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City budget won’t include $40 million to save redevelopment agency

on June 28, 2011

With a debate over the city budget looming this evening, there’s one item that won’t be factored into it—how to come up with $40 million to save Oakland’s redevelopment agency.

Members of the city’s Redevelopment Agency and Finance and Management Committee met Tuesday afternoon at City Hall to discuss the state budget. On June 15, in an effort to help close California’s $9.5 billion deficit, the state senate and assembly passed a two-bill package that would save an estimated $1.7 billion—one bill eliminates redevelopment agencies entirely, and the other would allow them to remain as long as cities make annual payments to fund school districts.

For Oakland, that amount would include a $40 million payment in 2011-12 redevelopment funds, and then $10 million in annual payments, Sabrina Landreth, the budget director for the city administrator, said at the meeting. The city will proceed with its budget as if they are not going to have to pay the money, Landreth said when questioned by councilmember Patricia Kernighan.

The city’s redevelopment agency will lay out the impact of coming up with $40 million during the budget presentation at the city council meeting tonight, said Gregory Hunter of the Community and Economic Development Agency. Councilmember Jane Brunner requested the presentation include information on police officers paid by the redevelopment agency. Redevelopment money currently covers the salaries of 17 police officers.

Also at the meeting Tuesday, the committee approved a pilot program where people can call a toll-free number to pay their parking meters, at no additional cost to the city. The program is expected to increase the city’s parking revenue.


  1. Brian on June 28, 2011 at 7:55 pm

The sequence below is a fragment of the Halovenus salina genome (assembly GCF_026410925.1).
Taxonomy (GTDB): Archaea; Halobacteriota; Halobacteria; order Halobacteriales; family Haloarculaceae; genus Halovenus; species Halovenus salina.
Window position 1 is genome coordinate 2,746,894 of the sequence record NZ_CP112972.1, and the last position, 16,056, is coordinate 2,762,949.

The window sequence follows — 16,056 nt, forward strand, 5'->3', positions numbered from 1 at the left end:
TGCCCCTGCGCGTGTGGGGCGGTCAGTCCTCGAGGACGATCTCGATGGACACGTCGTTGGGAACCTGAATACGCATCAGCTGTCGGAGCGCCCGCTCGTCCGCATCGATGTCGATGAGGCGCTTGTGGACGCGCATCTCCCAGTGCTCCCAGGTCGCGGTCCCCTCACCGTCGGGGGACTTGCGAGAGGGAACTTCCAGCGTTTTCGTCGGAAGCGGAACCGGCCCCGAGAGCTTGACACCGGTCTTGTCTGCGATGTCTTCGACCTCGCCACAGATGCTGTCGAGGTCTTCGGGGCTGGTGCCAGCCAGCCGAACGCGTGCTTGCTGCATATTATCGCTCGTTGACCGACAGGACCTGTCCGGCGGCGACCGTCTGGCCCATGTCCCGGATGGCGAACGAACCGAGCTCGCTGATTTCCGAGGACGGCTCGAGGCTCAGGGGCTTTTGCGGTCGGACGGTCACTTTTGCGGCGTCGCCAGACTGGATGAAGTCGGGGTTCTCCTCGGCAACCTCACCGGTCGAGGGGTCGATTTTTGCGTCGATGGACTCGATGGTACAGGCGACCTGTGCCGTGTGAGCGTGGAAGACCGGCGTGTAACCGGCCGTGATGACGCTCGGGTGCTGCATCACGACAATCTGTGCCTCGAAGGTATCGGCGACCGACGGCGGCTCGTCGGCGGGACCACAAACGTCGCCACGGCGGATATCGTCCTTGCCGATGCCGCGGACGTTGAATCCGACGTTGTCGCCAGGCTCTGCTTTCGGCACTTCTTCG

Killing the redevelopment agency will actually help Oakland’s economy.

  2. len raphael on June 30, 2011 at 1:25 am

    Much of the non partisan good government criticism of Redevelopment Districts is simply that they did an expensive job and failed to redevelope much of anything.

    The other part of that is the assumption, that I’m not sure is correct, that if the cities hadn’t grabbed the redevelopment tax monies, then the state would have given substantially more to k-12 and to muni general fund.

    My hunch is that California would have found ways to spend most of that money on it’s own employee compensation and pet projects.

    Regardless, Oakland is known as cutting edge in using its RDA funds for expenses that normally would be General Fund expenditures such as police and a large percentage of the salaries of its public works and building planning/zoning departments.

    While it might have been illegal if anyone had sued the city, no one did. The problem is the City Council, the Mayor, and Department Heads spent RDA money without the transparency and scrutiny that General Fund expenditures get. They had themselves and the voters convinced that RDA funds were “free money” that they could spend how they wanted. And did.

    That’s how we got loans to the Black Muslim and the Merrit bakeries, and really big really bad loans to shaky developers. That’s how we ended up owning the huge empty Ascend/Zhone building near the airport. That’s how we could throw money to feed the Chiodo Monster.

    Basically, the RDA money didn’t come out of any interest group’s budget, so the Council were like teenagers with momy and daddy’s debit card.

    Might be too late to “sell” the Kaiser complex to the RDA for the absurd 29Mill valuation. If so, this year’s budget just lost it’s major smokey mirror.

    It also looks like neither San Jose nor Oakland will be able to outspend each other on keeping/getting the A’s.

    -len raphael, temescal

    • Brian on June 30, 2011 at 11:13 am

      Bingo. It’s a slush fund.

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